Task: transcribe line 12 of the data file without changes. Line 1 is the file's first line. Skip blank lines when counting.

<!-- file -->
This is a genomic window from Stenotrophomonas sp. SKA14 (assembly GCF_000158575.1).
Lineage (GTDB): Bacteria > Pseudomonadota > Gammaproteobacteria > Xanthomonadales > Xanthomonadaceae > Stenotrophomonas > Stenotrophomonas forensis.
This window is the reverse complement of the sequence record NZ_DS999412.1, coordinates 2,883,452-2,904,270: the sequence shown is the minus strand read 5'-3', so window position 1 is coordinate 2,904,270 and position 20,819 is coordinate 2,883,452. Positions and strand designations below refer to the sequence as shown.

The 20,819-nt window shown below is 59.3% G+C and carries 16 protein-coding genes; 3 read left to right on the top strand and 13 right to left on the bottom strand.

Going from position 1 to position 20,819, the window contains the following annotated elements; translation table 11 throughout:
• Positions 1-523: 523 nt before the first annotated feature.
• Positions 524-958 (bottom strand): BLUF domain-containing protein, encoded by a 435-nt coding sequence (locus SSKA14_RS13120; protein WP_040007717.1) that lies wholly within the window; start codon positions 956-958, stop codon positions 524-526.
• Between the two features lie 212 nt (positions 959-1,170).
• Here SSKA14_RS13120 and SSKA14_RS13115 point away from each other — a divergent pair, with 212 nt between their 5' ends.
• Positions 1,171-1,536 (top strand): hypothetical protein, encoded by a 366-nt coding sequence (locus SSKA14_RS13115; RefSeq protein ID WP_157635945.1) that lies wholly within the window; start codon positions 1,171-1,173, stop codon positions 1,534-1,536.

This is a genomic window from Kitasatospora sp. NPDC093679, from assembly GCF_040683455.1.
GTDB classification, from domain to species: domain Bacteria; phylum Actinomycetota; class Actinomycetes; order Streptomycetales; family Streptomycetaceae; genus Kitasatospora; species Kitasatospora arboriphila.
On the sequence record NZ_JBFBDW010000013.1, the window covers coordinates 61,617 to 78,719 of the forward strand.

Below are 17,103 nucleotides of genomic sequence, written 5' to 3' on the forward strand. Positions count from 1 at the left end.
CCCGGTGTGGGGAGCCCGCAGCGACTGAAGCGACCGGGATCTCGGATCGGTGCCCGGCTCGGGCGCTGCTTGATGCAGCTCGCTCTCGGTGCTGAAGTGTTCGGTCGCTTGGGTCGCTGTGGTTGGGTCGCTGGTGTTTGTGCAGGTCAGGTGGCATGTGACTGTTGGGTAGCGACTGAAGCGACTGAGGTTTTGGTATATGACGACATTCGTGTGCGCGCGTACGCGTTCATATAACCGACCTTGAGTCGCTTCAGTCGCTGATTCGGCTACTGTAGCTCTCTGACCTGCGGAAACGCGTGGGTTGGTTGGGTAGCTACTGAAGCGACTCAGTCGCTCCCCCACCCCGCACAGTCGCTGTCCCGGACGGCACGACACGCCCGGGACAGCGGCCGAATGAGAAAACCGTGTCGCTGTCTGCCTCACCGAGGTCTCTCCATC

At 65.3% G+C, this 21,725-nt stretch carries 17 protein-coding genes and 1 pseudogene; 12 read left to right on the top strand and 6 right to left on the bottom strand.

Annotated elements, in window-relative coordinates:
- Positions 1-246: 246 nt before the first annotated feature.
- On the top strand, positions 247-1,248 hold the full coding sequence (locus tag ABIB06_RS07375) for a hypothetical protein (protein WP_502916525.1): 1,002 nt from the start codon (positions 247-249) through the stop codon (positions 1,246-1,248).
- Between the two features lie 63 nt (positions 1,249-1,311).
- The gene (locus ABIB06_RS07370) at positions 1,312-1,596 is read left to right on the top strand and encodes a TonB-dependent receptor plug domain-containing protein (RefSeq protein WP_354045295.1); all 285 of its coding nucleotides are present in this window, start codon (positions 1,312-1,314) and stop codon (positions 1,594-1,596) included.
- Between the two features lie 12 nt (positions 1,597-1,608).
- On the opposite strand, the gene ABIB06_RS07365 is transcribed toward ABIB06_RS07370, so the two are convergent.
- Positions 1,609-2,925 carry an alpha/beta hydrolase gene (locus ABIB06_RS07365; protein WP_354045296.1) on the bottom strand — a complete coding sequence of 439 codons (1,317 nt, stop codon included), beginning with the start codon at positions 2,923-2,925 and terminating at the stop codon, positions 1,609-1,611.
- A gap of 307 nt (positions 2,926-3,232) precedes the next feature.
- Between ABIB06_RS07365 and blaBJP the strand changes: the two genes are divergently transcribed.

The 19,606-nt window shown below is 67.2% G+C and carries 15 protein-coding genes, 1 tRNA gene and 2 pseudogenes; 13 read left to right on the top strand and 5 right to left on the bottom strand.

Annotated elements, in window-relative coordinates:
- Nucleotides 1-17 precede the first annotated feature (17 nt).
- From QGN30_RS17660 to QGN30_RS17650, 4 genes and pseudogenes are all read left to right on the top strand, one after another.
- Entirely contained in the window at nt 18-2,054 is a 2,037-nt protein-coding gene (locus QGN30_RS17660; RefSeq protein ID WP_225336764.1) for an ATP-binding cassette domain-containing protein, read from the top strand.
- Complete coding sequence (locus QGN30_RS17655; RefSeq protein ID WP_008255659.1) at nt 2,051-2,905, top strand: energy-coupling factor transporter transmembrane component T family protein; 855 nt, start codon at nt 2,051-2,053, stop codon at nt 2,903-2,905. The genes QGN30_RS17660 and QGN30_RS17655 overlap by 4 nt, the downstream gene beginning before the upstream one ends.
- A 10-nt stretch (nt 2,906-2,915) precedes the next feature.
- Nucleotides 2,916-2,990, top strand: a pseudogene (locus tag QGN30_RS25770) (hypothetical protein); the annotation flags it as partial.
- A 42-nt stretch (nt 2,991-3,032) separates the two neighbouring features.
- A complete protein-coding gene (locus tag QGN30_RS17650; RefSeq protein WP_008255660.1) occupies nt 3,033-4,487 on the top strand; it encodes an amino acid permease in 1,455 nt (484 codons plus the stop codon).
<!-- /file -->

GTDB classification, from domain to species: domain Bacteria; phylum Actinomycetota; class Actinomycetes; order Streptomycetales; family Streptomycetaceae; genus Kitasatospora; species Kitasatospora arboriphila.